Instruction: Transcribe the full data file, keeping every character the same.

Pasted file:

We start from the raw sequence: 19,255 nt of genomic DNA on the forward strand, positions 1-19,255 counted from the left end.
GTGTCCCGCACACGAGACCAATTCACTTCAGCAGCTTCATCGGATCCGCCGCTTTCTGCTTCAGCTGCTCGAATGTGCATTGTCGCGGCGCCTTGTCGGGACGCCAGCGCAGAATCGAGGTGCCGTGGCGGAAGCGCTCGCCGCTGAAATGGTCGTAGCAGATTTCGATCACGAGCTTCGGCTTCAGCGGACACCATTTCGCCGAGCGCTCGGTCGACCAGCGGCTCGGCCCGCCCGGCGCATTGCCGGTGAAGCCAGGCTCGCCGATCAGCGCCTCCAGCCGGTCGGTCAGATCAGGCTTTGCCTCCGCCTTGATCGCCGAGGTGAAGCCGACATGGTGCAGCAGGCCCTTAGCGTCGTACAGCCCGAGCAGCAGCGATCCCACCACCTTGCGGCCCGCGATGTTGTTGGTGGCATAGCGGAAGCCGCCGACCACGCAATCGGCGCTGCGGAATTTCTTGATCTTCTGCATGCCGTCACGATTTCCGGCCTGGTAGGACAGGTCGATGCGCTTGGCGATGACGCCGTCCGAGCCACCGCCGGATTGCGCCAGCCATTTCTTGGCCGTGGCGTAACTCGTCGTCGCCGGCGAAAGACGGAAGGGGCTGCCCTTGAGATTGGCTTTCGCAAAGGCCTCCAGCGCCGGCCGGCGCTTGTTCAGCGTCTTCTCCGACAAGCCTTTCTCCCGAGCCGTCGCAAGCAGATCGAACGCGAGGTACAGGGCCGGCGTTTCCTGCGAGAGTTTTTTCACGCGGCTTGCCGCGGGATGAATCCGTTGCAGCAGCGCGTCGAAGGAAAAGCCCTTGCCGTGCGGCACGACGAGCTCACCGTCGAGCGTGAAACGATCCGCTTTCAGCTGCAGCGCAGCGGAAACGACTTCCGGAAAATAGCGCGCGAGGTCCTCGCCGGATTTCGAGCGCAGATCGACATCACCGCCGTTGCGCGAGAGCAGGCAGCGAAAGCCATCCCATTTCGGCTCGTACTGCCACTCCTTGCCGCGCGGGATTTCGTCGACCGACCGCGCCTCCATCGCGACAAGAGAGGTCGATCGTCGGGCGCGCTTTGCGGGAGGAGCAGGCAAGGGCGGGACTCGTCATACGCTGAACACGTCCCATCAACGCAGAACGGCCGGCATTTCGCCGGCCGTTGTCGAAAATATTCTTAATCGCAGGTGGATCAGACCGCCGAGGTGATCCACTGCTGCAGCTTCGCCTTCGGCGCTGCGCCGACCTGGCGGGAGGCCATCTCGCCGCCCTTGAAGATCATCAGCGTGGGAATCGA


We start from the raw sequence: 19,255 nt of genomic DNA on the forward strand, positions 1-19,255 counted from the left end.
GTGTCCCGCACACGAGACCAATTCACTTCAGCAGCTTCATCGGATCCGCCGCTTTCTGCTTCAGCTGCTCGAATGTGCATTGTCGCGGCGCCTTGTCGGGACGCCAGCGCAGAATCGAGGTGCCGTGGCGGAAGCGCTCGCCGCTGAAATGGTCGTAGCAGATTTCGATCACGAGCTTCGGCTTCAGCGGACACCATTTCGCCGAGCGCTCGGTCGACCAGCGGCTCGGCCCGCCCGGCGCATTGCCGGTGAAGCCAGGCTCGCCGATCAGCGCCTCCAGCCGGTCGGTCAGATCAGGCTTTGCCTCCGCCTTGATCGCCGAGGTGAAGCCGACATGGTGCAGCAGGCCCTTAGCGTCGTACAGCCCGAGCAGCAGCGATCCCACCACCTTGCGGCCCGCGATGTTGTTGGTGGCATAGCGGAAGCCGCCGACCACGCAATCGGCGCTGCGGAATTTCTTGATCTTCTGCATGCCGTCACGATTTCCGGCCTGGTAGGACAGGTCGATGCGCTTGGCGATGACGCCGTCCGAGCCACCGCCGGATTGCGCCAGCCATTTCTTGGCCGTGGCGTAACTCGTCGTCGCCGGCGAAAGACGGAAGGGGCTGCCCTTGAGATTGGCTTTCGCAAAGGCCTCCAGCGCCGGCCGGCGCTTGTTCAGCGTCTTCTCCGACAAGCCTTTCTCCCGAGCCGTCGCAAGCAGATCGAACGCGAGGTACAGGGCCGGCGTTTCCTGCGAGAGTTTTTTCACGCGGCTTGCCGCGGGATGAATCCGTTGCAGCAGCGCGTCGAAGGAAAAGCCCTTGCCGTGCGGCACGACGAGCTCACCGTCGAGCGTGAAACGATCCGCTTTCAGCTGCAGCGCAGCGGAAACGACTTCCGGAAAATAGCGCGCGAGGTCCTCGCCGGATTTCGAGCGCAGATCGACATCACCGCCGTTGCGCGAGAGCAGGCAGCGAAAGCCATCCCATTTCGGCTCGTACTGCCACTCCTTGCCGCGCGGGATTTCGTCGACCGACCGCGCCTCCATCGCGACAAGAGAGGTCGATCGTCGGGCGCGCTTTGCGGGAGGAGCAGGCAAGGGCGGGACTCGTCATACGCTGAACACGTCCCATCAACGCAGAACGGCCGGCATTTCGCCGGCCGTTGTCGAAAATATTCTTAATCGCAGGTGGATCAGACCGCCGAGGTGATCCACTGCTGCAGCTTCGCCTTCGGCGCTGCGCCGACCTGGCGGGAGGCCATCTCGCCGCCCTTGAAGATCATCAGCGTGGGAATCGA